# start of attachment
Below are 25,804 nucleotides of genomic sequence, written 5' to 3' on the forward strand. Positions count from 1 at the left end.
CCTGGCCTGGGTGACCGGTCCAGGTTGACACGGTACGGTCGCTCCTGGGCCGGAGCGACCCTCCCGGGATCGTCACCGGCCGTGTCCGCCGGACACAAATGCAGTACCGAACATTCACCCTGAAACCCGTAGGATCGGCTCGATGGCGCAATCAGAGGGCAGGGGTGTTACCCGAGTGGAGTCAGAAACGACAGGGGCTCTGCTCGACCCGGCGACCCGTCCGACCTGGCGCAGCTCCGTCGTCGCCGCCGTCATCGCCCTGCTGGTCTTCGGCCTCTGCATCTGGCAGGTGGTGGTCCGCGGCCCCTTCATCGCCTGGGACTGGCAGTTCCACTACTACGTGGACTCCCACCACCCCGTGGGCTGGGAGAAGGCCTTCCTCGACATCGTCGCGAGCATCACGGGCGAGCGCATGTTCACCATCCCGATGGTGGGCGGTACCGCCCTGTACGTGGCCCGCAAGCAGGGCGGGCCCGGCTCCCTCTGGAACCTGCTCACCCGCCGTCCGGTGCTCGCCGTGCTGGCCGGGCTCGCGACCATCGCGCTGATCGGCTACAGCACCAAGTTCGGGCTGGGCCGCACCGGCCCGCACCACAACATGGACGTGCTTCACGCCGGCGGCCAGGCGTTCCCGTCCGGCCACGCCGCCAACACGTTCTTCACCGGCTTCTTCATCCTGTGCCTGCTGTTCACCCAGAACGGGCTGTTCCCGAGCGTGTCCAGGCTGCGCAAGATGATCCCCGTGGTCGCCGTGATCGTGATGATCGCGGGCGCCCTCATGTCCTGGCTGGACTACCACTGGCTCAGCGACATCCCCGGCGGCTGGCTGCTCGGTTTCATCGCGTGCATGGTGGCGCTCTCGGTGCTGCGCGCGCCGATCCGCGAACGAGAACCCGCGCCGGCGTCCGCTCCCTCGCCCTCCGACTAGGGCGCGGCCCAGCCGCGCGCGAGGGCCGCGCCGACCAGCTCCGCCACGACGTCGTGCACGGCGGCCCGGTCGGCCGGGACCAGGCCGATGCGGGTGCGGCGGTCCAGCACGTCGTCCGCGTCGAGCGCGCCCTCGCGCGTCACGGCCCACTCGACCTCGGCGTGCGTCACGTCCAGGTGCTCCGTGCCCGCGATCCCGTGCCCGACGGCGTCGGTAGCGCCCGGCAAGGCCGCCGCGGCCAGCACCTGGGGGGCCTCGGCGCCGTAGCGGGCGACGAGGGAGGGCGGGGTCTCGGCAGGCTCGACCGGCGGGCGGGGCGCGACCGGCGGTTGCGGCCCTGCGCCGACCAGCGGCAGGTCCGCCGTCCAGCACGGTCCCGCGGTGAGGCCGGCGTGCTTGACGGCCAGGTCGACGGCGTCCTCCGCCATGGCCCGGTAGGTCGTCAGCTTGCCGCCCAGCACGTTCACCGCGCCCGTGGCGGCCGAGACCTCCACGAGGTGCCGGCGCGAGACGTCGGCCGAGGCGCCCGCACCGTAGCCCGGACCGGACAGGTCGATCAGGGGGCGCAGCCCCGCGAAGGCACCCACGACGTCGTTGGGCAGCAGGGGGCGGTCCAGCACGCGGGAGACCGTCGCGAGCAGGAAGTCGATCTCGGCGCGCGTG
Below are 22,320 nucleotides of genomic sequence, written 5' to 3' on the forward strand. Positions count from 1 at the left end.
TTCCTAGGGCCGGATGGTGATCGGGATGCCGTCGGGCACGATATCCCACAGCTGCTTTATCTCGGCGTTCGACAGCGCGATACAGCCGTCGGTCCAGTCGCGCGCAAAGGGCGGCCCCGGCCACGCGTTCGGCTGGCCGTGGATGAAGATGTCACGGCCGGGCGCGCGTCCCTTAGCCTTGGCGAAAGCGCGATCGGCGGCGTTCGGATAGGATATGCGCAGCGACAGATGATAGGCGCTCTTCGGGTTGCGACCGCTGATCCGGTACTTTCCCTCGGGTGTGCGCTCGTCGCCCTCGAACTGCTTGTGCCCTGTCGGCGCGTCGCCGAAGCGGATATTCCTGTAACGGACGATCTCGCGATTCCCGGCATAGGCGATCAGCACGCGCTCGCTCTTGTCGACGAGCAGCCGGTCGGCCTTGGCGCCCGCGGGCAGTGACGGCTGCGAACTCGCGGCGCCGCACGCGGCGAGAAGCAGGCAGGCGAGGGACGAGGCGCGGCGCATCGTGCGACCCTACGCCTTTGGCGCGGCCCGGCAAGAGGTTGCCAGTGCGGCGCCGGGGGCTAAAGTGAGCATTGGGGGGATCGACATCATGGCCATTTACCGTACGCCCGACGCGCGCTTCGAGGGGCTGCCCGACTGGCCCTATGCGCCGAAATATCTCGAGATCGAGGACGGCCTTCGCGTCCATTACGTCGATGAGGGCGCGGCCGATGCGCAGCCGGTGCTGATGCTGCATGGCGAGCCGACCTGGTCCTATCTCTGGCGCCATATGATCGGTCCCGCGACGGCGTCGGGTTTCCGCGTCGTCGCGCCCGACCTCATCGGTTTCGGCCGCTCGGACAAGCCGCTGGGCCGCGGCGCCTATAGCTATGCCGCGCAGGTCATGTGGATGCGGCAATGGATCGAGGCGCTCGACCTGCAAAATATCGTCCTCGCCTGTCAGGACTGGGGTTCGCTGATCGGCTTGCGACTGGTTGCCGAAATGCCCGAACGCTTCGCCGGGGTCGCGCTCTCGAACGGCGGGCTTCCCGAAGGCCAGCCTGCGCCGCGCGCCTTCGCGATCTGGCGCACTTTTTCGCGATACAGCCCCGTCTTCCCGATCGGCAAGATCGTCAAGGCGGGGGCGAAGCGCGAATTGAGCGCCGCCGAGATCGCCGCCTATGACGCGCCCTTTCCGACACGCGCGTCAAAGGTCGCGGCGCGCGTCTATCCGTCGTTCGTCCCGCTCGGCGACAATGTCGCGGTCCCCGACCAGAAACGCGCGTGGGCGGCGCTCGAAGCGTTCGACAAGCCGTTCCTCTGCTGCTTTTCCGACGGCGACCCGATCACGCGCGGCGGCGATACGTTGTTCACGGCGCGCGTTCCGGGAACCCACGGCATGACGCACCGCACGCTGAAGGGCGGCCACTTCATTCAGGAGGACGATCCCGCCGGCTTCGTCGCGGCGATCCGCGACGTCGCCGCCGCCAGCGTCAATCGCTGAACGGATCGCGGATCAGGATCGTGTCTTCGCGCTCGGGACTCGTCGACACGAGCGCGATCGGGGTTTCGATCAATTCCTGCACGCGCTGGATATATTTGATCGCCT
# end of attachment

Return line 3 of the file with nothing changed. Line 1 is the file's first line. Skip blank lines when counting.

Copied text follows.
Below are 22,320 nucleotides of genomic sequence, written 5' to 3' on the forward strand. Positions count from 1 at the left end.